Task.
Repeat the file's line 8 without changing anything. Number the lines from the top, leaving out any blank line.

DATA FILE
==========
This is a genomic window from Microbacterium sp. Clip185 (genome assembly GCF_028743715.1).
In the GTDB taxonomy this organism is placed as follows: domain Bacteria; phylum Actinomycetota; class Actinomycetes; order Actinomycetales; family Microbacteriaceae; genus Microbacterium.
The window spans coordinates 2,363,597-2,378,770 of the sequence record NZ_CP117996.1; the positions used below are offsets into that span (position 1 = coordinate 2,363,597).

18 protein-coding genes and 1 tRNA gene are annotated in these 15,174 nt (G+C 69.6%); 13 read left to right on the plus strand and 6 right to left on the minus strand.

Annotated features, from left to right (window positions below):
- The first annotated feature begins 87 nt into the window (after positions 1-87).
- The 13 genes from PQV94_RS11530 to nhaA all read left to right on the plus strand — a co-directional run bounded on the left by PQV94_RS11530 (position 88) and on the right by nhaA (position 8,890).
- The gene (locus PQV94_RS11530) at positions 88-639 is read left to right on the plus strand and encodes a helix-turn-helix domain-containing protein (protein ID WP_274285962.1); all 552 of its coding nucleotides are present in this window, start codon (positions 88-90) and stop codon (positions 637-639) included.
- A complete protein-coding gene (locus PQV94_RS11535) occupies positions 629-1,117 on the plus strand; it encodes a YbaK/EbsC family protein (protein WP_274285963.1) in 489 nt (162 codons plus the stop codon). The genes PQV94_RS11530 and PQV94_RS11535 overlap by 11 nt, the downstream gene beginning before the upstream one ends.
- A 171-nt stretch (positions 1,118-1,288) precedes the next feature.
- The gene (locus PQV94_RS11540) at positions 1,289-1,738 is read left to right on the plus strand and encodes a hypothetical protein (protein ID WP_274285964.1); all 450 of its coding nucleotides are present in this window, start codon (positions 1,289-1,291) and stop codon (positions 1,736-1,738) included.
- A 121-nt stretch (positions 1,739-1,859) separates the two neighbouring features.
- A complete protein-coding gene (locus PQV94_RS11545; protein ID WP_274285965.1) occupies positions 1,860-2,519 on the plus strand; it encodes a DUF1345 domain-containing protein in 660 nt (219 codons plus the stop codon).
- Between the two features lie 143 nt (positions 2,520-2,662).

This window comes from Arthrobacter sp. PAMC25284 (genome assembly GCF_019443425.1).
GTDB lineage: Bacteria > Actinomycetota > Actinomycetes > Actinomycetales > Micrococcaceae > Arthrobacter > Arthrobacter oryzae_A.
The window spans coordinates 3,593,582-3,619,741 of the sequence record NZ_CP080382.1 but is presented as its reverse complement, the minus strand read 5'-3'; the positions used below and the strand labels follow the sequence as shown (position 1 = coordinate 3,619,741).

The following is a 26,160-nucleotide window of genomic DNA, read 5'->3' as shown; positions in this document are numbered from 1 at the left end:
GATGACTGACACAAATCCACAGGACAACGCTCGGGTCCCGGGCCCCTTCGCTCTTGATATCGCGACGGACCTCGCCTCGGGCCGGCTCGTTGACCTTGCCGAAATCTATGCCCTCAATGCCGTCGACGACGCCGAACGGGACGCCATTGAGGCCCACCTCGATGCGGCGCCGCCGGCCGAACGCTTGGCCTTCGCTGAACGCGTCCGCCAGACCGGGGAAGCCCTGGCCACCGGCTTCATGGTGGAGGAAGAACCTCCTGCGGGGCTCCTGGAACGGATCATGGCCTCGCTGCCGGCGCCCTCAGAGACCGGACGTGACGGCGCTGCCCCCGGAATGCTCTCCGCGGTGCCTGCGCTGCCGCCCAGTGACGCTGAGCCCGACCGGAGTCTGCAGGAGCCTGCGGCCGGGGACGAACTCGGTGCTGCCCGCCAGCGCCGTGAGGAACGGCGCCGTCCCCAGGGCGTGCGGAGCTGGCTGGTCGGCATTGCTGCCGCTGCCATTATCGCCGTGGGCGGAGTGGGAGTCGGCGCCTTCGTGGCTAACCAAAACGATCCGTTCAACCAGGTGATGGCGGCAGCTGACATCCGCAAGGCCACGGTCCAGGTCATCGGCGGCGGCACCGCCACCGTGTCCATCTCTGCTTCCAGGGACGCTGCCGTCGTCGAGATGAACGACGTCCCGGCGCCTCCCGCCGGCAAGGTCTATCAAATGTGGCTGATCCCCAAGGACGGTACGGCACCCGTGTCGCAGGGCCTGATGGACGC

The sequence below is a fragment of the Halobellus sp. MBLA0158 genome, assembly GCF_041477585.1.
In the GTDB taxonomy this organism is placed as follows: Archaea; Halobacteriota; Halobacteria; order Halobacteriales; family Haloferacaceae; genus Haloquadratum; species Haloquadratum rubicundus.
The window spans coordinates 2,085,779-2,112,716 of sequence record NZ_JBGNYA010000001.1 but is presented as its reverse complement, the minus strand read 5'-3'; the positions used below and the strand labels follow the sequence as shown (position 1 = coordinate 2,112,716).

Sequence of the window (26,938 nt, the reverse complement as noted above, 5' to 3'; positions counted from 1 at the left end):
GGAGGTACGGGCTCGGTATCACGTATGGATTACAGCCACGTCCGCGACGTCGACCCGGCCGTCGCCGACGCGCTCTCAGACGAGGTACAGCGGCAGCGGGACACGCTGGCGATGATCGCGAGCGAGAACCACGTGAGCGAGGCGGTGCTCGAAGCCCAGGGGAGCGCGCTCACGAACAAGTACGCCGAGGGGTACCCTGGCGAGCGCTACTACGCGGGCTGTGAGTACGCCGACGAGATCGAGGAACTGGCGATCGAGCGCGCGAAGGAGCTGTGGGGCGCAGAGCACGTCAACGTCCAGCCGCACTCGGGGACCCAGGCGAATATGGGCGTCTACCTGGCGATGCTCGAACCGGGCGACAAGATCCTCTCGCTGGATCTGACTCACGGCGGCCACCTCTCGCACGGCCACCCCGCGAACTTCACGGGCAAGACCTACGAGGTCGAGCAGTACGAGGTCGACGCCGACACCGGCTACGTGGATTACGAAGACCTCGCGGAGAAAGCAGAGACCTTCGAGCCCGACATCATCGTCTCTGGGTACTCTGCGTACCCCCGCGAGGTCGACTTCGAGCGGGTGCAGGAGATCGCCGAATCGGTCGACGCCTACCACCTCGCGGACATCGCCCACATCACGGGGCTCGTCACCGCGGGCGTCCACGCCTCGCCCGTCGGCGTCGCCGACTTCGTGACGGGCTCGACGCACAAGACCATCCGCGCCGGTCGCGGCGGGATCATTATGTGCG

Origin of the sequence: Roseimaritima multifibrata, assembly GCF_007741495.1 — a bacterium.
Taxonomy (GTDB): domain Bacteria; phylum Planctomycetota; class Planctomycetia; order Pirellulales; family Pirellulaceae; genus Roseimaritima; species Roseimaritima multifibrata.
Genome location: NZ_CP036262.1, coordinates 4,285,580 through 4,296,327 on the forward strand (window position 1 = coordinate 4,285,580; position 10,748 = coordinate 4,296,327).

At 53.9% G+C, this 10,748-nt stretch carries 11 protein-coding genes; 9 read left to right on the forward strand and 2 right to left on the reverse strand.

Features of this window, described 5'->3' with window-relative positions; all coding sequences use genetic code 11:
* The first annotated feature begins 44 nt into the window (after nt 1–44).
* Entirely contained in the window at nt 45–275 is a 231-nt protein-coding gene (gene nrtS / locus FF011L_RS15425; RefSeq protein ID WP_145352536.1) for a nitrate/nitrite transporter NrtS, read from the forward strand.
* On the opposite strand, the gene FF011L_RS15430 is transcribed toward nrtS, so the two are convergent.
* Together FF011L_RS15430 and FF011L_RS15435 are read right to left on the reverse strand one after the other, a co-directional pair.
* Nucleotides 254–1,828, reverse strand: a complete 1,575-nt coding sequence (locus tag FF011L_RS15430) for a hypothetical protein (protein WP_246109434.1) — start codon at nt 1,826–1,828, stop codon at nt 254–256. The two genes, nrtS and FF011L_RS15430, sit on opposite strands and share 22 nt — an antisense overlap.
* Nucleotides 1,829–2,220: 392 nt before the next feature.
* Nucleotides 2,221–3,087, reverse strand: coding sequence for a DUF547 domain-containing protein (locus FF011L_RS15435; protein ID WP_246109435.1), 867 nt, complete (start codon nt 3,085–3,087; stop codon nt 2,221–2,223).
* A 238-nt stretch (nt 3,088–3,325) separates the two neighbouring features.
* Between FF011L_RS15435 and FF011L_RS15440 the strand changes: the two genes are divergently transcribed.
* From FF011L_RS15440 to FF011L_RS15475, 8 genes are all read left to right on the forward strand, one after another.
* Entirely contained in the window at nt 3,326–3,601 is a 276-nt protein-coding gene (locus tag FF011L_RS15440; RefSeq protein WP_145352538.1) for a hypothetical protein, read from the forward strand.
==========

- The gene (locus PQV94_RS11530) at positions 88-639 is read left to right on the plus strand and encodes a helix-turn-helix domain-containing protein (protein ID WP_274285962.1); all 552 of its coding nucleotides are present in this window, start codon (positions 88-90) and stop codon (positions 637-639) included.